• SUM(B\$1:B1) is calculating the sum of the allocated hours for Day1. (Again, we are using a combination of absolute and relative references to keep the calculation anchored on column B.) In this case, the value is zero, since this is the first allocation for Day1.
• (MaxHrsPerDay-SUM(B\$1:B1)) calculates the hours remaining (i.e. available) for Day1. Since this is for cell B2, the calculation returns 24 – 0 = 24.

That is it!

We put those absolute and relative references to good use!

This approach was easy because all we had to do was calculate the duration for a given task for a given day.

On the other hand, if we had to figure out what the Task was, or which Day it was, the calculation gets a little more involved. Since this is “formula forensics”, we would not have it any other way! 🙂

## Putting it All Together: Output Option 2: A Sequential List of Tasks and Durations for Each Day (i.e. a Flat List)

As before, we will use the Excel Name “MaxHrsPerDay” to refer to the maximum hours in a Day.

As shown in the following diagram, we will turn the source data into a flat list of Days, Tasks and Durations:

Unlike with VBA, since a formula cannot choose which row and column to write its output, we have to set the formula in every cell where we suspect there might be a value.

In the above sample diagram, we copy the formulas from row 2 to row 9. However, row 9 shows “…” indicating that the list was completed by row 8.

Let us look at how to determine the value for Day, Task and Allocated Duration.

For ease of description, I have created the following Excel Names:

WorkList: =A2:A5 in the source data.

WorkDuration: =B2:B5 in the source data

While creating the Gantt-like view earlier, we were able to take advantage of the static “Day” and “Task” values to determine the Remaining Duration, Available Duration, etc. Since we now have to determine all three values (Day, Task, Allocated Duration), we will need some “helper” data.

We will add a column alongside the source data that shows the cumulative duration (for reasons that will become clear shortly), as shown in the following diagram:

Cumulative Duration is calculated as the sum of all durations up to a given row.

• For example, in cell C2, the Cumulative Duration is 40.
• In cell C3, the Cumulative Duration is 40+20=60
• And so on.

For ease of referencing, we will use an Excel Name called CumulativeDuration =C2:C5.

### The circular logic problem

In order to determine the durations already allocated for a given day, we will need to know which Day it is.

We also need to know which Task we are trying to calculate the duration for.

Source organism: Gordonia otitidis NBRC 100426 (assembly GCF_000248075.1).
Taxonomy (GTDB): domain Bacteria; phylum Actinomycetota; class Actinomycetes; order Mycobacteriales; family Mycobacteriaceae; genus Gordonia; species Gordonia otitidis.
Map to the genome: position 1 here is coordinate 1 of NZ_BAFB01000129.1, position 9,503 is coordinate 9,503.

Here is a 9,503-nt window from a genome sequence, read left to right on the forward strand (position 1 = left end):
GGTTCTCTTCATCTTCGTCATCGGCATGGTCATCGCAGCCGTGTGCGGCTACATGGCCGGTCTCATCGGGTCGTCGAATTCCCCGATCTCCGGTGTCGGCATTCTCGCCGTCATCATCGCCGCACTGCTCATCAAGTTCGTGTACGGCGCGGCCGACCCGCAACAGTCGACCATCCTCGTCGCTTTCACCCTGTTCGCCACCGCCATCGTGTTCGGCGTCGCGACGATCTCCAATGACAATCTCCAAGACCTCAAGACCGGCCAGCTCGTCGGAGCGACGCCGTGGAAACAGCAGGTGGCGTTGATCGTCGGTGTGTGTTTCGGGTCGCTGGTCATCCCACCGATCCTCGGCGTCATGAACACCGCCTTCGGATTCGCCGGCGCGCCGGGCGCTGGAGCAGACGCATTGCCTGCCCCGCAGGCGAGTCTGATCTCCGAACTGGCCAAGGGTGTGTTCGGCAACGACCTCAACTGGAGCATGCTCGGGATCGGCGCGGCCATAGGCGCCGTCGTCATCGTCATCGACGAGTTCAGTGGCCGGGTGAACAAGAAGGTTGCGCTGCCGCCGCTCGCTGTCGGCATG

So… do we calculate the Day or the Task or the Duration first?!! As you can imagine, that will soon land us in some circular logic.

• In column C of the output (on worksheet FlatList), the sum of allocated durations adds up to the total duration for all tasks. (No surprise here!)
• If every task had duration equal to the MaxHrsPerDay, you would have the same duration value for all days. (Not surprising, but interesting!)
• In other words, you could think of the Allocated Duration column as the total duration for all tasks, allocated MaxHrsPerDay at a time.
• Now we need a way to iterate through the duration values one at a time and account for the durations already processed. In other words, each value needs to contain all of the previous values. Welcome to an array of the cumulative durations!
• For example, in the cumulative array “{40;60;65;80}”, the value 60 already includes the previous value 40 in it. This allows us to subtract all durations allocated up to a given row, to get the duration value that is remaining to be allocated.
• Since Excel is good with numbers, we will base the calculation for AllocatedDuration and Tasks on the Duration values.
• By calculating the two values separately, we avoid the circular logic.

Let’s now look at the formulas for Day, WorkItem and AllocatedDuration.

It would be easier if we looked at the formulas in reverse order, starting with AllocatedDuration, then WorkItem, and finally Day.

### Formula for “AllocatedDuration”

Enter the following formula into cell C2, ending with Ctrl+Shift+Enter, as shown in the following diagram:

=IF(SUM(C\$1:C1)>=SUMPRODUCT(WorkDuration), “…”,MIN(INDEX(WorkDuration, MATCH(TRUE, CumulativeDuration-SUM(C\$1:C1) > 0, 0)) – SUMIFS(C\$1:C1, B\$1:B1,B2), MaxHrsPerDay-SUMPRODUCT((A\$1:A1=A2)* IF(ISNUMBER(C\$1:C1), C\$1:C1, 0)))) Ctrl+Shift+Enter

Let us look at the formula closely (using the formula in row 2):